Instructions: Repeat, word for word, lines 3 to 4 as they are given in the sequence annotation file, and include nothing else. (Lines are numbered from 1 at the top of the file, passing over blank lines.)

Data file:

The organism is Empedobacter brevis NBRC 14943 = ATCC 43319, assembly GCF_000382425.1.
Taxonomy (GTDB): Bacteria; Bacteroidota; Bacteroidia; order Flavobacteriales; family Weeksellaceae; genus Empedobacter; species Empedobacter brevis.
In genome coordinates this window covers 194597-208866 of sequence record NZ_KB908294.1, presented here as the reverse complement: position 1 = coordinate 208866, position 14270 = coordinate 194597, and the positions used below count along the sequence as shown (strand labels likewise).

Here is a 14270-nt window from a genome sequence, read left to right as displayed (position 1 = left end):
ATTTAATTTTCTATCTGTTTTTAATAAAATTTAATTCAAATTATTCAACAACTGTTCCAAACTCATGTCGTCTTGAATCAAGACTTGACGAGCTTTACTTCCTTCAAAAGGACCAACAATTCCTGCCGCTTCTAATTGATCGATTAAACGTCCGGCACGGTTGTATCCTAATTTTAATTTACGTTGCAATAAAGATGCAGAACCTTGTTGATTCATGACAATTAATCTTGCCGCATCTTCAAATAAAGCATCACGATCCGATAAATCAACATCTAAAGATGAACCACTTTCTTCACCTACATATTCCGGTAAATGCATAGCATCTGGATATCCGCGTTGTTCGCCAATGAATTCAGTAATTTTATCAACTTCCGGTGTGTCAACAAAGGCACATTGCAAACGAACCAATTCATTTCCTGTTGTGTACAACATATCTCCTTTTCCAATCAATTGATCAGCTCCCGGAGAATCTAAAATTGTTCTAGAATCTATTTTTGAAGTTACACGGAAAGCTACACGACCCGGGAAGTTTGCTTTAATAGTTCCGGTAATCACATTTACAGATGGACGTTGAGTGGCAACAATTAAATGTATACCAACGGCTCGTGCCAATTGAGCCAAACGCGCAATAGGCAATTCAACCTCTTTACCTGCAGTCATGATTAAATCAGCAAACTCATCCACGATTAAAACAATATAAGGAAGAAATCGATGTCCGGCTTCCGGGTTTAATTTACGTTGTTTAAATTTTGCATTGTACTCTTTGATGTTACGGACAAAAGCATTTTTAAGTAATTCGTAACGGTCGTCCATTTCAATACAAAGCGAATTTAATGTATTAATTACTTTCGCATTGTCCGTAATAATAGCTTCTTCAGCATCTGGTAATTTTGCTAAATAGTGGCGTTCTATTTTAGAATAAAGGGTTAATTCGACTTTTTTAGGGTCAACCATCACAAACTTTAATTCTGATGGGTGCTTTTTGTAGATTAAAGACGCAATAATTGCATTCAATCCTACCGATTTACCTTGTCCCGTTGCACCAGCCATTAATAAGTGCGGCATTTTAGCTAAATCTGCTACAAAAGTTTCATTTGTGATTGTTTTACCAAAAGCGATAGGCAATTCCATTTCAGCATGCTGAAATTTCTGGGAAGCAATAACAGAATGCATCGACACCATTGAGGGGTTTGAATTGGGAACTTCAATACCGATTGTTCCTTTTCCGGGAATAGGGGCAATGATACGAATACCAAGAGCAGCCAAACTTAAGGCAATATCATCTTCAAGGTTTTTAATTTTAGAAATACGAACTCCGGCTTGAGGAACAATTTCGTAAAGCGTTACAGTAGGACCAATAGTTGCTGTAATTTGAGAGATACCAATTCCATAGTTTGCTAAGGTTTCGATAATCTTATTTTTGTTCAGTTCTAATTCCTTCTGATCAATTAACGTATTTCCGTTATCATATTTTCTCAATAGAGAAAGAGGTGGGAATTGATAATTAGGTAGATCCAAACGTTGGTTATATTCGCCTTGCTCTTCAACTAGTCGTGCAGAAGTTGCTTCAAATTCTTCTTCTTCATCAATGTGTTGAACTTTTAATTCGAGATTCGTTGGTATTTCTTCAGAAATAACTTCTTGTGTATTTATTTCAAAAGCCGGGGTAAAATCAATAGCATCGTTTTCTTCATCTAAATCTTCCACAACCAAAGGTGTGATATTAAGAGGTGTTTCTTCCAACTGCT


In genome coordinates this window covers 194597-208866 of sequence record NZ_KB908294.1, presented here as the reverse complement: position 1 = coordinate 208866, position 14270 = coordinate 194597, and the positions used below count along the sequence as shown (strand labels likewise).

Here is a 14270-nt window from a genome sequence, read left to right as displayed (position 1 = left end):